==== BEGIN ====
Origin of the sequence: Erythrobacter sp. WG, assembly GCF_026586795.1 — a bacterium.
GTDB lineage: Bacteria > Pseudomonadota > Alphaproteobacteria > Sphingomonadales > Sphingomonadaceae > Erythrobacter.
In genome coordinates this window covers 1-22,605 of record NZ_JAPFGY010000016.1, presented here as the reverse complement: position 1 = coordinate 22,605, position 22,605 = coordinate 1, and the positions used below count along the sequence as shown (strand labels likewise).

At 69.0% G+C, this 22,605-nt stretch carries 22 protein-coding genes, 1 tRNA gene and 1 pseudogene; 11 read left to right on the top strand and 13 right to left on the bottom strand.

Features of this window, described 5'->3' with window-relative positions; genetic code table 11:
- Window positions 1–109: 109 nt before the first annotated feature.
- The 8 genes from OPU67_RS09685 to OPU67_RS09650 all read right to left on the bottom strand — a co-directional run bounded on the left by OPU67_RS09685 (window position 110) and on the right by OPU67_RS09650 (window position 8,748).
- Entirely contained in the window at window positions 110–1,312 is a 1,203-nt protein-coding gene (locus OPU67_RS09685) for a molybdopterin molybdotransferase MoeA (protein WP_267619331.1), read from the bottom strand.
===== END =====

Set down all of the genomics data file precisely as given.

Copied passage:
Origin of the sequence: Erythrobacter sp. WG, assembly GCF_026586795.1 — a bacterium.
GTDB lineage: Bacteria > Pseudomonadota > Alphaproteobacteria > Sphingomonadales > Sphingomonadaceae > Erythrobacter.
In genome coordinates this window covers 1-22,605 of record NZ_JAPFGY010000016.1, presented here as the reverse complement: position 1 = coordinate 22,605, position 22,605 = coordinate 1, and the positions used below count along the sequence as shown (strand labels likewise).

At 69.0% G+C, this 22,605-nt stretch carries 22 protein-coding genes, 1 tRNA gene and 1 pseudogene; 11 read left to right on the top strand and 13 right to left on the bottom strand.

Features of this window, described 5'->3' with window-relative positions; genetic code table 11:
- Window positions 1–109: 109 nt before the first annotated feature.
- The 8 genes from OPU67_RS09685 to OPU67_RS09650 all read right to left on the bottom strand — a co-directional run bounded on the left by OPU67_RS09685 (window position 110) and on the right by OPU67_RS09650 (window position 8,748).
- Entirely contained in the window at window positions 110–1,312 is a 1,203-nt protein-coding gene (locus OPU67_RS09685) for a molybdopterin molybdotransferase MoeA (protein WP_267619331.1), read from the bottom strand.